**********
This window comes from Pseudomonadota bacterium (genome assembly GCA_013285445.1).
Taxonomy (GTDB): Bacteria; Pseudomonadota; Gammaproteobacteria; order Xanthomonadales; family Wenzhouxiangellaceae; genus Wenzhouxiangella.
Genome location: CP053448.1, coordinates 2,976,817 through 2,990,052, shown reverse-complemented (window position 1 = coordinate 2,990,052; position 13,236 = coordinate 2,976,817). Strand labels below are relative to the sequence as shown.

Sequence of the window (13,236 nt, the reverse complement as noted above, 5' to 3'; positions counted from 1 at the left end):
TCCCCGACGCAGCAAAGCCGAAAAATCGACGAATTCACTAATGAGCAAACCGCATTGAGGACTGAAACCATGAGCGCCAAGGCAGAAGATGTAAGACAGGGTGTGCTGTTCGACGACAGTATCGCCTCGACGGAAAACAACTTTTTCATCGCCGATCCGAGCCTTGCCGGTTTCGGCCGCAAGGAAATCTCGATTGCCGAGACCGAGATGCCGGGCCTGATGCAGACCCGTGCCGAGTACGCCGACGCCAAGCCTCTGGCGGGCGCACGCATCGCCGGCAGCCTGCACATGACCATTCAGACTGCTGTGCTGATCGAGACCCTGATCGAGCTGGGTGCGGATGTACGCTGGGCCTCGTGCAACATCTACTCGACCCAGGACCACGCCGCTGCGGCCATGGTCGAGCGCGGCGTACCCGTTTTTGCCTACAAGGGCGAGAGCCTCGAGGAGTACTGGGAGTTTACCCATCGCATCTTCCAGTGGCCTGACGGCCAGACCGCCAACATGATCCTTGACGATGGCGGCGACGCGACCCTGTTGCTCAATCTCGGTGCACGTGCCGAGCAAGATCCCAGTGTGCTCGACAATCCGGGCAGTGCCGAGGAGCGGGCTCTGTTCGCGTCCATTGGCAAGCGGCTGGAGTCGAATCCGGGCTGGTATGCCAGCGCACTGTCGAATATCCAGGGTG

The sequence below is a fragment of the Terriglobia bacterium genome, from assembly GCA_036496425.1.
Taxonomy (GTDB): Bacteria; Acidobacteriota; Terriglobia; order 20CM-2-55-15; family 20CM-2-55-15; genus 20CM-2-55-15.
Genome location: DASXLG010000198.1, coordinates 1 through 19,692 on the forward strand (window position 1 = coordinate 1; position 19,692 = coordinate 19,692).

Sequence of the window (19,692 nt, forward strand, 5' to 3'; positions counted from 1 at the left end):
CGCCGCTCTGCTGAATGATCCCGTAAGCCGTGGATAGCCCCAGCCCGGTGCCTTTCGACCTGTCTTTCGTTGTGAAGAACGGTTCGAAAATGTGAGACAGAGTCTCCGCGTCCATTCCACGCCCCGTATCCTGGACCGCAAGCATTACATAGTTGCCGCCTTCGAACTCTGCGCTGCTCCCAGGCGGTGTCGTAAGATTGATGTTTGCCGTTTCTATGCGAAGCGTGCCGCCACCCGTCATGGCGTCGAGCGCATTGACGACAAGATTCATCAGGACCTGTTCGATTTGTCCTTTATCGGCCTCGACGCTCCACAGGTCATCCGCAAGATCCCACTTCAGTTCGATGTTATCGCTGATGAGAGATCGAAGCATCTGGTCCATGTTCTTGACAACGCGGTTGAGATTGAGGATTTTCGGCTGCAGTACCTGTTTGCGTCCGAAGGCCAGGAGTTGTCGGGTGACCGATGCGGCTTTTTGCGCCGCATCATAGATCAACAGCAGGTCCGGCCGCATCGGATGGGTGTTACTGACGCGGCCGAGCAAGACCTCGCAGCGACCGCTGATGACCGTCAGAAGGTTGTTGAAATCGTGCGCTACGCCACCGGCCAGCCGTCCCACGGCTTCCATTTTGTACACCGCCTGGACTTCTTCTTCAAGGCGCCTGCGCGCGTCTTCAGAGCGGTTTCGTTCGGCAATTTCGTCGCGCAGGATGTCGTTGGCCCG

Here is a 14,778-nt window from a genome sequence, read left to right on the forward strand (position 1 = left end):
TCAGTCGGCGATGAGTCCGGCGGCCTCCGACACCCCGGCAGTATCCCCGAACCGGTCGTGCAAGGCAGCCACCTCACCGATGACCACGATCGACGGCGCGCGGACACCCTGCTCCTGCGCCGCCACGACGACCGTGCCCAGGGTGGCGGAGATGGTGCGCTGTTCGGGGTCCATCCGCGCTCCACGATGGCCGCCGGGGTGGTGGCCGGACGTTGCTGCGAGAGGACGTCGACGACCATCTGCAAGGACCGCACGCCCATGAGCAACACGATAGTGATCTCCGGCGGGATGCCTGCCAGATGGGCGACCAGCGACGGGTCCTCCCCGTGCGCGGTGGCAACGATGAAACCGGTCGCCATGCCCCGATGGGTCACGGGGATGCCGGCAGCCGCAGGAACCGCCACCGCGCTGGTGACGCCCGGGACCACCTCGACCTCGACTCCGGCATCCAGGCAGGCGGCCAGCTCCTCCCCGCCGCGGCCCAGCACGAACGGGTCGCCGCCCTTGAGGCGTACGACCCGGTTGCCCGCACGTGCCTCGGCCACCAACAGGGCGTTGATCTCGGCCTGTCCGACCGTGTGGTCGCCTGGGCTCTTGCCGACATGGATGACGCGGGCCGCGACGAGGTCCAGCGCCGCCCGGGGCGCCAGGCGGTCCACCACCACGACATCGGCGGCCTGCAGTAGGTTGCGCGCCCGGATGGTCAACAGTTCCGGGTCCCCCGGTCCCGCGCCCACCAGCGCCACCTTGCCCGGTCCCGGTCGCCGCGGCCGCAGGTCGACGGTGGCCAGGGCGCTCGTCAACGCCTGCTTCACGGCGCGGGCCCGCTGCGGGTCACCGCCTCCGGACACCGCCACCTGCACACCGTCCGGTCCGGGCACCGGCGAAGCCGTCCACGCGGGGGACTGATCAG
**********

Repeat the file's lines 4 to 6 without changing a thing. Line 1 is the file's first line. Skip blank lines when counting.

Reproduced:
Sequence of the window (13,236 nt, the reverse complement as noted above, 5' to 3'; positions counted from 1 at the left end):
TCCCCGACGCAGCAAAGCCGAAAAATCGACGAATTCACTAATGAGCAAACCGCATTGAGGACTGAAACCATGAGCGCCAAGGCAGAAGATGTAAGACAGGGTGTGCTGTTCGACGACAGTATCGCCTCGACGGAAAACAACTTTTTCATCGCCGATCCGAGCCTTGCCGGTTTCGGCCGCAAGGAAATCTCGATTGCCGAGACCGAGATGCCGGGCCTGATGCAGACCCGTGCCGAGTACGCCGACGCCAAGCCTCTGGCGGGCGCACGCATCGCCGGCAGCCTGCACATGACCATTCAGACTGCTGTGCTGATCGAGACCCTGATCGAGCTGGGTGCGGATGTACGCTGGGCCTCGTGCAACATCTACTCGACCCAGGACCACGCCGCTGCGGCCATGGTCGAGCGCGGCGTACCCGTTTTTGCCTACAAGGGCGAGAGCCTCGAGGAGTACTGGGAGTTTACCCATCGCATCTTCCAGTGGCCTGACGGCCAGACCGCCAACATGATCCTTGACGATGGCGGCGACGCGACCCTGTTGCTCAATCTCGGTGCACGTGCCGAGCAAGATCCCAGTGTGCTCGACAATCCGGGCAGTGCCGAGGAGCGGGCTCTGTTCGCGTCCATTGGCAAGCGGCTGGAGTCGAATCCGGGCTGGTATGCCAGCGCACTGTCGAATATCCAGGGTG

The sequence below is a fragment of the Terriglobia bacterium genome, from assembly GCA_036496425.1.